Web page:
Other forms of vulnerabilities linked to the production of housing in Lebanon manifest in the making of the suburbs. Apart from the poor urban planning practices resulting in environmental and spatial injustices in urbanising suburbs, the arrival of the displaced to these towns sheds light on the psychological violence exerted. The elderly endure the crumbling of social networks and support systems, the difficulty in fostering new ones, the reduction of mobility and autonomy, the deterioration of health, the loss of spatial references, and consequently the loss of sense of place and belonging. Concurrently, it was intriguing to observe how the urban morphology – spatial typology or density- can impact the building of social ties. Em Yumna was unable to adapt to her new surroundings in the suburbanizing town of Barja. Sparse urbanization and lack of accessible mobilities have led to feelings of alienation, which pushed her to seek a different spatiality for socialization: the grocery-store by the side of the road. This is echoed by Em Hassan’s husband who also opened a shop in the city, primarily as a means to socialize after the neighborhood was progressively emptied of its older inhabitants.
Through this study, we situate urban evictions beyond the confines of the city, shedding light on an emerging territorial dynamic between inner-city neighbourhoods undergoing waves of eviction and radical spatial changes, and the suburbanising towns that are hosting displaced households. Along this process, the myth of homeownership as a secure form of housing is revisited in its relation to poor urban planning practices and precarious ownership frameworks. These cases both present narratives that portray housing in the city as an access point to vital economic resources, in a context where urban space is commodified and financialised, both in practice and in discourse. They also highlight the importance of socio-spatial networks for the elderly – and the urban and suburban processes that threaten them – whereby the understanding of home takes on a larger, more social dimension than that of the physical domestic space.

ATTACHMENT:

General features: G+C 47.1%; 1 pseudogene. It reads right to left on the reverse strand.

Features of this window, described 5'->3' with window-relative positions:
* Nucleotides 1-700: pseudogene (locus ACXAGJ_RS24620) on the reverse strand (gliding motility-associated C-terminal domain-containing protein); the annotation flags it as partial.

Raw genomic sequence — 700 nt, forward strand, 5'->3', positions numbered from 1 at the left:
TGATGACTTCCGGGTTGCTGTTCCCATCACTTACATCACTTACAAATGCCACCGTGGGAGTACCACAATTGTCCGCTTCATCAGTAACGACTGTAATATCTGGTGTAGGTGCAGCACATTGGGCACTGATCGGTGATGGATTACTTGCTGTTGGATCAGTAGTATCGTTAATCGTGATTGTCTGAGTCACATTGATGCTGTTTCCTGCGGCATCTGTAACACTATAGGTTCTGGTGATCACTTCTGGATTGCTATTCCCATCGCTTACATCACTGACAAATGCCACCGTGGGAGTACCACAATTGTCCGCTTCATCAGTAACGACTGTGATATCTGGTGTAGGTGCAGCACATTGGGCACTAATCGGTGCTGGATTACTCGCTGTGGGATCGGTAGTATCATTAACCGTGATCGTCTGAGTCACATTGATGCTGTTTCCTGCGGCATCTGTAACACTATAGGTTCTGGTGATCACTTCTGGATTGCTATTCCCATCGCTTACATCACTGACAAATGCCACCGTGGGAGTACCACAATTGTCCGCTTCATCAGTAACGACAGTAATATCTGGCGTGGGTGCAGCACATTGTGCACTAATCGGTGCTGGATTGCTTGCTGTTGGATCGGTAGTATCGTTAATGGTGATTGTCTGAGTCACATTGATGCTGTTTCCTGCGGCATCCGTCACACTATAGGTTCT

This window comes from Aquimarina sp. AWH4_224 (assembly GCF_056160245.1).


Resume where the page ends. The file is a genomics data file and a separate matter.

Looking further into the vulnerabilities associated with homeownership, we will next investigate how the legal framework for inheritance in Lebanon perpetuates women as minority-shareholders in collectively inherited properties. Our previous research has shown that these women are often the only shareholder still living in the inherited property but have limited negotiating power and constrained agency over their housing conditions and their susceptibility to displacement.
Through an in-depth study of such a case, the next phase of our research will aim to identify the social and legal conditions that systemically place female heirs in a position of weakness regarding the future of their dwelling.
“Evicting Sovereignty: Lebanon’s Housing Tenants From Citizens to Obstacles”, Nadine Bekdache – Arab Studies Journal (Vol. XXIII No. 1), Fall 2015 – p.p. 320-350
Monica Basbous is an architect, designer and urban researcher. Producing maps, images and writings, her work tackles questions of urban mobility, informal spatial practices, politics and representations of space, and speculative geography. Monica teaches architectural design at the Lebanese American University since 2017, and is a researcher and partner in Public Works Studio since 2016. She holds a MSc. in Architecture from the Ecole Polytechnique Federale de Lausanne.
Nadine Bekdache is a practicing designer and urbanist and co-founder of Public Works Studio. She researches socio-spatial phenomena through multidisciplinary methods; including mapping, imagery and film as both processes of investigation and representation. As part of her research on urban displacement, she authored “Evicting Sovereignty: Lebanon’s Housing Tenants from Citizens to Obstacles”, and co-directed “Beyhum Street: Mapping Place Narratives”. She is also a graphic design instructor at the Lebanese University.
By Catalina Ortiz, on 9 May 2019
By Dr. Catalina Ortiz and Gynna Millan
A research collaboration between The Bartlett DPU staff, UN-Habitat, United Cities and Local Governments (UCLG), Habitat International Coalition (HIC), Cities Alliance, the Municipality of Medellin and six grassroots organisations part of Movimiento de Pobladores and Sandelion – a local transmedia production organisation- to co-design a digital platform that helps to learn about slum upgrading strategies.
For a Spanish version of this blog click here
Learning across cities is vital to building cities ‘that leave no one behind.’